Now, Sperling senses a spitefulness within the GOP that wasn’t there even with his arch nemesis, Gingrich. Newt was mean, but he could count votes and he could deliver. He was also willing to work with Democrats on the less flashy stuff. He was vicious in the big fights, yet there were feel-good bipartisan measures, like a veterans’ tax credit, on which they could collaborate. There’s a bemused sense around Sperling’s office that, if Barack Obama is for chocolate cake, the Republicans would be against chocolate cake, too.

It’s all harder these days. Sperling has married and had kids; at 54, the all-nighters take a toll. And, while he may have successfully browbeaten his way to power, he has never truly made it into Obama’s inner circle, the hallowed, tiny space still reserved for political gurus, Chicagoans, and those from the long march of the 2008 campaign. “It definitely bothers him,” says the former colleague.

Still, Sperling has not yet tired of pushing the budgetary rock up the mountain. The fact that he has been able to win before allows him to believe that he might be able to win again. “It would be hard for me to come in every day and work really hard if I weren’t an optimist,” he says. Besides, he is too busy looking for openings and doggedly ramming fixes through to have time to fall into the subjunctive progressive whine: if only. “I feel like, yes, I’d like to be six-one and twenty-six and start for the Pistons, too, but those things aren’t going to happen, and this is the world we live in,” he says brightly. “Sometimes you get up the hill, sometimes you don’t. But you always keep pushing.”

The All-Night King of the Capital [TNR]

Gun Shy

Tuesday, February 26th, 2013

For a guy whose professional life involves talking to people about firearms, Wayne LaPierre doesn’t seem especially enthusiastic about either people or firearms. “I knew of no gun interest that he had,” says former National Rifle Association (NRA) chief Warren Cassidy, LaPierre’s boss for a decade. If LaPierre were ever to join one of his colleagues’ hunting trips, says John Aquilino, who used to run the group’s media relations, “I would run like hell.”

Not that LaPierre appeared hungry for company. “Is he a guy who exchanges slaps on the back or glasses of beer?” asks Joseph Tartaro, head of the Second Amendment Foundation, who has worked with LaPierre for 35 years. “No, I don’t think he’s that kind of person.” “He is a shy, wonkish person,” says Richard Feldman, a longtime fellow gun lobbyist. In a memoir, Feldman described his first impression of LaPierre: “This guy doesn’t have what the human resources gurus call ‘people skills.’”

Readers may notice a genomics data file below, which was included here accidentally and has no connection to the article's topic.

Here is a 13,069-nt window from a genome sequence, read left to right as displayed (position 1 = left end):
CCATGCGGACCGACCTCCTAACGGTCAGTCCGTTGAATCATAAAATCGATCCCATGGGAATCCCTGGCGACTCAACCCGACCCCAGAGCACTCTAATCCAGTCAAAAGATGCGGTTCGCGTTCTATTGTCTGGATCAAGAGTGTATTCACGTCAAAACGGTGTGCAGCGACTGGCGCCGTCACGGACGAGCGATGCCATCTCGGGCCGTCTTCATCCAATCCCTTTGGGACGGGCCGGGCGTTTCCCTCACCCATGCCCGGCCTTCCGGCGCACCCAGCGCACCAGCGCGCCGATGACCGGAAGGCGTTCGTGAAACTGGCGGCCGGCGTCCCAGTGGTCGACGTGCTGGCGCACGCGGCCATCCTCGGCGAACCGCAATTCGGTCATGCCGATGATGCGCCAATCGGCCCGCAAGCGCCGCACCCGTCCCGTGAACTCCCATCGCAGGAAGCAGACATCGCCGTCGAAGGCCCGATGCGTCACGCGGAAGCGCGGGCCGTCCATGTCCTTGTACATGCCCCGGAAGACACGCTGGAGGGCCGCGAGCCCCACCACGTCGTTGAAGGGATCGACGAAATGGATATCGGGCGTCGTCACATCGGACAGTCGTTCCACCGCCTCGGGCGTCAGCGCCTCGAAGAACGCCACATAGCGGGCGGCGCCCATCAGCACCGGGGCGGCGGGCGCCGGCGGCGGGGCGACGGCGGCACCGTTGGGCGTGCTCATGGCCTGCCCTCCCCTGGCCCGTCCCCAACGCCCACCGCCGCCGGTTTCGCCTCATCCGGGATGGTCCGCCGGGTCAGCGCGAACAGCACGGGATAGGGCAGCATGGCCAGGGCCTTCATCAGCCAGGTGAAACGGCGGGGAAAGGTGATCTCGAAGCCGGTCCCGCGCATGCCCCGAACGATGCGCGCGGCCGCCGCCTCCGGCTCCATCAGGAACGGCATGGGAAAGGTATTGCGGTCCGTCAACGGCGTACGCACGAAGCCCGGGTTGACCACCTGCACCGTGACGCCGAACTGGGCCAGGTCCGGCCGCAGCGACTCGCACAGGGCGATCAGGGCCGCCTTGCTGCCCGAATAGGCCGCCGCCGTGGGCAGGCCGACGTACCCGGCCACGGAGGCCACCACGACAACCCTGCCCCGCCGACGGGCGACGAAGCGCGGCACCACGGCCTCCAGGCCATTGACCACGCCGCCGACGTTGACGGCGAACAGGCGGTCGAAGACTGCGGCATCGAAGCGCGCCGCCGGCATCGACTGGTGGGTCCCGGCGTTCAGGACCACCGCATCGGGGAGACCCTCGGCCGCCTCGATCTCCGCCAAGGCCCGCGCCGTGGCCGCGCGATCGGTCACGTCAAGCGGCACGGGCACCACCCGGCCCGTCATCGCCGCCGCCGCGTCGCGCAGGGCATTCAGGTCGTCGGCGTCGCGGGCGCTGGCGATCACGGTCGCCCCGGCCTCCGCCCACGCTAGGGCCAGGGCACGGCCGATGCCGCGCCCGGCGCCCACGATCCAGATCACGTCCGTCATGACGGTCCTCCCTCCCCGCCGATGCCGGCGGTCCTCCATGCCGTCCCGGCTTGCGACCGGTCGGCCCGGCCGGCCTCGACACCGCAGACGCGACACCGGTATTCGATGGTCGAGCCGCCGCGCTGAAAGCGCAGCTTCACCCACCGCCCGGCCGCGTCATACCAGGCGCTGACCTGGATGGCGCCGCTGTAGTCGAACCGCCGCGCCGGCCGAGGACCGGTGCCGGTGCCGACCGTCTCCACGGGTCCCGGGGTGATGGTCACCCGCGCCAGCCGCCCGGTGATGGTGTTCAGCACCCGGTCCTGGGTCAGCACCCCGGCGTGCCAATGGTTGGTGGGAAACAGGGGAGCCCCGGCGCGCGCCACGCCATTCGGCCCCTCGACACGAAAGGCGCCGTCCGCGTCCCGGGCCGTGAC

A characterological profile like that doesn’t comport at all with the LaPierre we’ve seen on TV screens since the Newtown tragedy—the from-my-cold-dead-hands gun defender who blames movies and video games, rather than weapons that can shoot dozens of rounds a minute, for all the mass murders that have taken place in the last year. Which leads one to wonder why he’d even want to lead the NRA at all, or why the NRA feels he’s the best man for the on-camera job.

A studious kid from Roanoke, Virginia, LaPierre joined the NRA almost immediately after leaving a political science Ph.D. program at Boston University. Even though he’d gone from academic to operative, he couldn’t shake his campus intellectual vibe. Aquilino remembers once seeing a trail of notebooks and folders in the lobby of the NRA’s old headquarters. “Wayne walked by, didn’t he?” he recalls asking. “He literally had a stream of papers and books and notes that led all the way out to where he got into the cab and headed off to Capitol Hill.”

What LaPierre lacked in professional polish he more than made up for in intensity of belief—something that stood out in lobbying, a calling dominated by schmoozers. But the NRA wasn’t just any lobby. Arriving a year after the so-called Revolt at Cincinnati, when young radicals took over what had been a sleepy sporting organization, LaPierre moved up quickly by taking the most hard-line positions in the room. He fought to undo the biggest federal gun law, pioneered the tactic of shifting the focus away from firearms to a dysfunctional criminal justice system, and thrived as NRA moderates lost internal power struggles.